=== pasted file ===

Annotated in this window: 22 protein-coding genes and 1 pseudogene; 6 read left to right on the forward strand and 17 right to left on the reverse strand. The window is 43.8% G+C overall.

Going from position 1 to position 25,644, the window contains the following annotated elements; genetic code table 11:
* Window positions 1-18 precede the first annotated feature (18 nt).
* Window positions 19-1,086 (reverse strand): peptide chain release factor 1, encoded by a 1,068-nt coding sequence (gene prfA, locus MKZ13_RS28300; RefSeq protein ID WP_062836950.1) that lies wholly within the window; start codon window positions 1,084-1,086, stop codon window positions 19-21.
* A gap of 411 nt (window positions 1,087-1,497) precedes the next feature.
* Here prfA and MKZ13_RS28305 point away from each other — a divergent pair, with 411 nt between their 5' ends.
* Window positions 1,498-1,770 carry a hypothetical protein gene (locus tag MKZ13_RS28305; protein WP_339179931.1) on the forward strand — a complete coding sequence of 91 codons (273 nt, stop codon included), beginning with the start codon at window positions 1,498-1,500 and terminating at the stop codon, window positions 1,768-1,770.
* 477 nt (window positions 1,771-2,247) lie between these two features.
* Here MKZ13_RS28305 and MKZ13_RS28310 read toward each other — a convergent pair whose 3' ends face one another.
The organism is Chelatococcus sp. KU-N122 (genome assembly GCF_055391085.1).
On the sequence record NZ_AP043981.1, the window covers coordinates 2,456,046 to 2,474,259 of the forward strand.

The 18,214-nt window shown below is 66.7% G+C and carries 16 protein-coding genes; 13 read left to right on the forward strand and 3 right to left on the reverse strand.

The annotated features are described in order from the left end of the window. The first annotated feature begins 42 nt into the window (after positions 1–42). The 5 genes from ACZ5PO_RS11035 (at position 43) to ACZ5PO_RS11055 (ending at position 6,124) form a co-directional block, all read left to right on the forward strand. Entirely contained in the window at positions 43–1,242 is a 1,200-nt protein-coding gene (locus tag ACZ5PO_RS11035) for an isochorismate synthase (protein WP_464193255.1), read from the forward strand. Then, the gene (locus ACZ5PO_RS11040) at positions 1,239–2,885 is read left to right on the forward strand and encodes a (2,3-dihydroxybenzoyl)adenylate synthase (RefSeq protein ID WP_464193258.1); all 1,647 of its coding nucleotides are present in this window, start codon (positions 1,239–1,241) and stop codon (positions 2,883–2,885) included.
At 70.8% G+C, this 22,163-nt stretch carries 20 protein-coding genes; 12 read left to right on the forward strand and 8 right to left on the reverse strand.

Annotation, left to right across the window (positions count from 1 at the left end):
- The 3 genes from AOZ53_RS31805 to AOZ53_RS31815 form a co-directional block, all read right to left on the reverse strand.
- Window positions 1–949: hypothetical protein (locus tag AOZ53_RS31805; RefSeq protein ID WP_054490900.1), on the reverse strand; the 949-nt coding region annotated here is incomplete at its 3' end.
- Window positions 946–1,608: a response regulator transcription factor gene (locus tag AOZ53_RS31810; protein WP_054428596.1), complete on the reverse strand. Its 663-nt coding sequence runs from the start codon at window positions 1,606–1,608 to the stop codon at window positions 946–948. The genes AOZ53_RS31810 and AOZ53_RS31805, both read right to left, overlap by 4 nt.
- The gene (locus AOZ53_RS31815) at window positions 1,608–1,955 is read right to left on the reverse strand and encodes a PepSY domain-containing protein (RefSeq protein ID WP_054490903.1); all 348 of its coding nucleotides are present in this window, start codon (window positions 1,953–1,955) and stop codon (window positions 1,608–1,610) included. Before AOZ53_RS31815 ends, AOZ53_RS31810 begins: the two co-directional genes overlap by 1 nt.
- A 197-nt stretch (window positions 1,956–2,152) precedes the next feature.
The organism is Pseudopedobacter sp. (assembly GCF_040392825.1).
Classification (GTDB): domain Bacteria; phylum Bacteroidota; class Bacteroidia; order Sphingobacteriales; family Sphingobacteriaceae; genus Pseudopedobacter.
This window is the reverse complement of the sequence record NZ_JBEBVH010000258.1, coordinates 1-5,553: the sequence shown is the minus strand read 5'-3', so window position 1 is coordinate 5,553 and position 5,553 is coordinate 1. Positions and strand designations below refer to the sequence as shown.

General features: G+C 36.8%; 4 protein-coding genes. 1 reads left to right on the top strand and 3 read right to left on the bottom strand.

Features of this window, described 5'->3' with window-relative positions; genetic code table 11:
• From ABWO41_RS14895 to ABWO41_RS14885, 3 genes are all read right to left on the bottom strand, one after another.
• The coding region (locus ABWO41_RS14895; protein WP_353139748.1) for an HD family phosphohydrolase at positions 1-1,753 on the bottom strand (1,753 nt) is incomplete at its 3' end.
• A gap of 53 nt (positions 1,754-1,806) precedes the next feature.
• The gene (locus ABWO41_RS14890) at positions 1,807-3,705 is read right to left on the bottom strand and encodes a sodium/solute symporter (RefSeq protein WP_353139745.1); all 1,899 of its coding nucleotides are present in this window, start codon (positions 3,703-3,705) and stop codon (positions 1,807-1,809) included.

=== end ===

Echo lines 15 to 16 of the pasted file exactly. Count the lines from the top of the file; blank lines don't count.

Annotation, left to right across the window (positions count from 1 at the left end):
- The 3 genes from AOZ53_RS31805 to AOZ53_RS31815 form a co-directional block, all read right to left on the reverse strand.